Results: A total of 565 CMV qRT-PCR assays were performed using bronchial washing fluid from patients with hematologic malignancies. Among them, 101 were positive for CMV by qRT-PCR; of these, 24 were diagnosed with CMV pneumonia and 70 with CMV infection, and 7 were excluded due to a diagnosis of invasive pulmonary aspergillosis rather than viral pneumonia. The median CMV load determined by qPCR was 1.8 × 105 copies/mL (3.6 103-1.5 × 108) in CMV pneumonia patients and 3.0 × 103 copies/mL (5.0 × 102-1.1 × 105) in those diagnosed with CMV infection (P < 0.01). Using the ROC curve, the optimal inflection points were 18,900 copies/mL (137,970 IU/mL) in post-bone marrow transplantation (BMT) patients, 316,415 copies/mL (2,309,825 IU/mL) in no-BMT patients and 28,774 copies/mL (210,054 IU/mL) in all patients.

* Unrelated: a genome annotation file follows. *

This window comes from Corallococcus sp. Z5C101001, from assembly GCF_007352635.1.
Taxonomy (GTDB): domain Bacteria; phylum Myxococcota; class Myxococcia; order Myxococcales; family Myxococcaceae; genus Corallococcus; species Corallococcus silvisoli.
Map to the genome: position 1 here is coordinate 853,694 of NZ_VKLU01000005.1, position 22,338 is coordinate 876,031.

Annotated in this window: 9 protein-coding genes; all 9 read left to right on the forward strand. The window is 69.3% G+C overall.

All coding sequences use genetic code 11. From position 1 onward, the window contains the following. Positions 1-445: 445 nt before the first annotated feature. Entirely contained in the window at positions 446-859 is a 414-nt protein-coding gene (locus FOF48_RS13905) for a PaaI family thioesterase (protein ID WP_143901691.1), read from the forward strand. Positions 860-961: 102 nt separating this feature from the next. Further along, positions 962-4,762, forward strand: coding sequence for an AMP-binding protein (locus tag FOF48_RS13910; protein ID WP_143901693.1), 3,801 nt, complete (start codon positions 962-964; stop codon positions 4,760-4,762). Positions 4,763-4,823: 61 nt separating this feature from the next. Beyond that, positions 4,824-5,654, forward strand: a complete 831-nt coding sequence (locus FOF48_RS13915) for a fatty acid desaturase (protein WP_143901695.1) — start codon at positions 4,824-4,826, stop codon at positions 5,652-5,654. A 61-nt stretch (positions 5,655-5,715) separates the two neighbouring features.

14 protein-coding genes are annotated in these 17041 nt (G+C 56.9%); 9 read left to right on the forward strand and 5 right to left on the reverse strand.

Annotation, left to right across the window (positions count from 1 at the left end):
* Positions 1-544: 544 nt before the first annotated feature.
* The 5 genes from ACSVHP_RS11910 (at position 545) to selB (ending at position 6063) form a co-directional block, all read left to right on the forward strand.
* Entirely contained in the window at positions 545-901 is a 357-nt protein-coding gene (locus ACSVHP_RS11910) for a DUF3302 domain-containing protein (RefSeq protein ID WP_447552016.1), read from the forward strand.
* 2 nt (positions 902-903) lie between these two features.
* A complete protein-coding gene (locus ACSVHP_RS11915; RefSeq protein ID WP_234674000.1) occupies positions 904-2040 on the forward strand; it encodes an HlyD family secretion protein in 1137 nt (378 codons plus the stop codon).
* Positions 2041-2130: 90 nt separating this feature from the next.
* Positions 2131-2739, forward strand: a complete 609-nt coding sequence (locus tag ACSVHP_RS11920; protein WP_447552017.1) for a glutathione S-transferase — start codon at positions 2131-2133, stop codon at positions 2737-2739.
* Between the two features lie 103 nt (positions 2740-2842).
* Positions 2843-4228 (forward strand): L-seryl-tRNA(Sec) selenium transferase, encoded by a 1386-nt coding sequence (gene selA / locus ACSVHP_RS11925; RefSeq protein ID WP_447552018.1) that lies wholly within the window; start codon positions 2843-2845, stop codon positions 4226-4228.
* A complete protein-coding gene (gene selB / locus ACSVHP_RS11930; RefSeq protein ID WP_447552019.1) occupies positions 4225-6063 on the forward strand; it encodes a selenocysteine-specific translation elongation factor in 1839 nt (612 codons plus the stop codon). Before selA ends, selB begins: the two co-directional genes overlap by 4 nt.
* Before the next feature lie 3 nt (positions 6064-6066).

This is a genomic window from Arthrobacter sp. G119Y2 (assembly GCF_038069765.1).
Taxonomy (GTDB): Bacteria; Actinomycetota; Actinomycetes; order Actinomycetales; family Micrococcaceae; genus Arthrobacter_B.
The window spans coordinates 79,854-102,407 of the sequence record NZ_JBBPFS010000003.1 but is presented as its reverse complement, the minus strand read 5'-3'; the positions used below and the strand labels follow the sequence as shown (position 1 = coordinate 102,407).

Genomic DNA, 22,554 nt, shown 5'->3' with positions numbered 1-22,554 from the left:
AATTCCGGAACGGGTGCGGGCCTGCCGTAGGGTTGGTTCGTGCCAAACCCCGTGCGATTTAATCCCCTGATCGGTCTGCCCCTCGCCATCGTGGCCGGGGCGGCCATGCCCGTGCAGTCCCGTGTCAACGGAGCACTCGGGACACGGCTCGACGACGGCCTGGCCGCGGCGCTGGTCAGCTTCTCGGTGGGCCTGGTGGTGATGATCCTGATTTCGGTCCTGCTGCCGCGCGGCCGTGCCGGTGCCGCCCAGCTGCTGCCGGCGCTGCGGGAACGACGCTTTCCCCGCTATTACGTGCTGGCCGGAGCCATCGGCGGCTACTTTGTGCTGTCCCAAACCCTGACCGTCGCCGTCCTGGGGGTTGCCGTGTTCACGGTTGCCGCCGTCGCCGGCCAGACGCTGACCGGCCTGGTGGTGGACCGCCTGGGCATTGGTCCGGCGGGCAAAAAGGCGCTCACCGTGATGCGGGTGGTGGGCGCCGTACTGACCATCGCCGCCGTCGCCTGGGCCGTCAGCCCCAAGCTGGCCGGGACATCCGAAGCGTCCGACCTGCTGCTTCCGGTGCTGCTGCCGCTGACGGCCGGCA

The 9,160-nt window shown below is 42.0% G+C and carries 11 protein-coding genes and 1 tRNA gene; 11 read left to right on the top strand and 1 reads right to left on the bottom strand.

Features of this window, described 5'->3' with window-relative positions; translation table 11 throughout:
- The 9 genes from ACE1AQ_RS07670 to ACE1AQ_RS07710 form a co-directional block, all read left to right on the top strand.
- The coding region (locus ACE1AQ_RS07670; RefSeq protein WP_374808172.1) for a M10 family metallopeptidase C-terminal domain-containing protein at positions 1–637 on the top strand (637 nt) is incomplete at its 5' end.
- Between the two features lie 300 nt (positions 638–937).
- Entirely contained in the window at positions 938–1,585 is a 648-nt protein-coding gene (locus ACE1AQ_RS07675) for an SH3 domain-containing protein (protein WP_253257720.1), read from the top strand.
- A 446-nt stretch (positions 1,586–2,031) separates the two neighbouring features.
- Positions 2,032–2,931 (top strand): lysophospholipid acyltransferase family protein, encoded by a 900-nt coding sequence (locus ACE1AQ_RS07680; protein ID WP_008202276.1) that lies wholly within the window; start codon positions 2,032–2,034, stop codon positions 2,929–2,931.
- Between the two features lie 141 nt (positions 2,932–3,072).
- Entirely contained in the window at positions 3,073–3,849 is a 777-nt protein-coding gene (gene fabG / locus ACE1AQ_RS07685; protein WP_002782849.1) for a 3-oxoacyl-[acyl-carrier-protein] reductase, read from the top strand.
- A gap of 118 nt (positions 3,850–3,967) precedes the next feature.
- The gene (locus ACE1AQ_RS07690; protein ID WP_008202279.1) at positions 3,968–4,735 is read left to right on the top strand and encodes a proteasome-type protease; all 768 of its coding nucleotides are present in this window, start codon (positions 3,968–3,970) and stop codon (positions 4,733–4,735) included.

Conclusions: The CMV titers in bronchial washing fluid determined by qRT-PCR differed significantly between patients diagnosed with CMV pneumonia and those with CMV infection. The viral cut-off values in bronchial washing fluid were suggested for the diagnosis of CMV pneumonia, which were different depending on the BMT status.